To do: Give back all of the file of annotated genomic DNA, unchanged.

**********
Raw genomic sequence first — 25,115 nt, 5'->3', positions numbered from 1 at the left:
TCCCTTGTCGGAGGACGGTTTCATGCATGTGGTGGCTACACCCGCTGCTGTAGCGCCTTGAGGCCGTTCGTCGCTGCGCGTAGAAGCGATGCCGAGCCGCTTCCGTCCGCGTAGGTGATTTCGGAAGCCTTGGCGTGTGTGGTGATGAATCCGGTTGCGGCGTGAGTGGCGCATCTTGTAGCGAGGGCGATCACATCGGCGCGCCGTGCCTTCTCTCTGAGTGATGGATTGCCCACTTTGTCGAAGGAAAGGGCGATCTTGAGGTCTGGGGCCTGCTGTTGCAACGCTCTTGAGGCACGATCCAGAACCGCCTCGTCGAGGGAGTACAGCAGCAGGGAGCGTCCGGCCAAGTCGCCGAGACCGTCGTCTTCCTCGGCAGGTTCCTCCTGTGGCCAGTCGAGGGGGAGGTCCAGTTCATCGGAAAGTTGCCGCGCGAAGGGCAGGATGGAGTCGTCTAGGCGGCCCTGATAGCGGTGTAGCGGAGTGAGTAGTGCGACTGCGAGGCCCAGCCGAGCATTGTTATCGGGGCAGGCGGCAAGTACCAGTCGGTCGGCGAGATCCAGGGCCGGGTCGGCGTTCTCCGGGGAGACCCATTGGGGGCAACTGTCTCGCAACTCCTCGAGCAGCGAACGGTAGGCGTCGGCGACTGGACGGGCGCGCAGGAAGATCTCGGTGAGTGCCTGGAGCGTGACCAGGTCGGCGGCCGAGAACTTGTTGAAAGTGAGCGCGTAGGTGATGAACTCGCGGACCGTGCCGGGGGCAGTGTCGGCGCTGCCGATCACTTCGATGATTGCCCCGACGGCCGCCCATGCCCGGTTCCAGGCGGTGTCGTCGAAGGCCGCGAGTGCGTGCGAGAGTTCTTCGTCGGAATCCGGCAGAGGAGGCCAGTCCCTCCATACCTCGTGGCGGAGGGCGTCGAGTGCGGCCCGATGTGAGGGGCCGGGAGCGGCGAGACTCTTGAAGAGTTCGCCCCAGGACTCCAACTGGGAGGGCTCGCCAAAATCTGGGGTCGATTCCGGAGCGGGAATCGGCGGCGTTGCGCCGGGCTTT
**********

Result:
Raw genomic sequence first — 25,115 nt, 5'->3', positions numbered from 1 at the left:
TCCCTTGTCGGAGGACGGTTTCATGCATGTGGTGGCTACACCCGCTGCTGTAGCGCCTTGAGGCCGTTCGTCGCTGCGCGTAGAAGCGATGCCGAGCCGCTTCCGTCCGCGTAGGTGATTTCGGAAGCCTTGGCGTGTGTGGTGATGAATCCGGTTGCGGCGTGAGTGGCGCATCTTGTAGCGAGGGCGATCACATCGGCGCGCCGTGCCTTCTCTCTGAGTGATGGATTGCCCACTTTGTCGAAGGAAAGGGCGATCTTGAGGTCTGGGGCCTGCTGTTGCAACGCTCTTGAGGCACGATCCAGAACCGCCTCGTCGAGGGAGTACAGCAGCAGGGAGCGTCCGGCCAAGTCGCCGAGACCGTCGTCTTCCTCGGCAGGTTCCTCCTGTGGCCAGTCGAGGGGGAGGTCCAGTTCATCGGAAAGTTGCCGCGCGAAGGGCAGGATGGAGTCGTCTAGGCGGCCCTGATAGCGGTGTAGCGGAGTGAGTAGTGCGACTGCGAGGCCCAGCCGAGCATTGTTATCGGGGCAGGCGGCAAGTACCAGTCGGTCGGCGAGATCCAGGGCCGGGTCGGCGTTCTCCGGGGAGACCCATTGGGGGCAACTGTCTCGCAACTCCTCGAGCAGCGAACGGTAGGCGTCGGCGACTGGACGGGCGCGCAGGAAGATCTCGGTGAGTGCCTGGAGCGTGACCAGGTCGGCGGCCGAGAACTTGTTGAAAGTGAGCGCGTAGGTGATGAACTCGCGGACCGTGCCGGGGGCAGTGTCGGCGCTGCCGATCACTTCGATGATTGCCCCGACGGCCGCCCATGCCCGGTTCCAGGCGGTGTCGTCGAAGGCCGCGAGTGCGTGCGAGAGTTCTTCGTCGGAATCCGGCAGAGGAGGCCAGTCCCTCCATACCTCGTGGCGGAGGGCGTCGAGTGCGGCCCGATGTGAGGGGCCGGGAGCGGCGAGACTCTTGAAGAGTTCGCCCCAGGACTCCAACTGGGAGGGCTCGCCAAAATCTGGGGTCGATTCCGGAGCGGGAATCGGCGGCGTTGCGCCGGGCTTT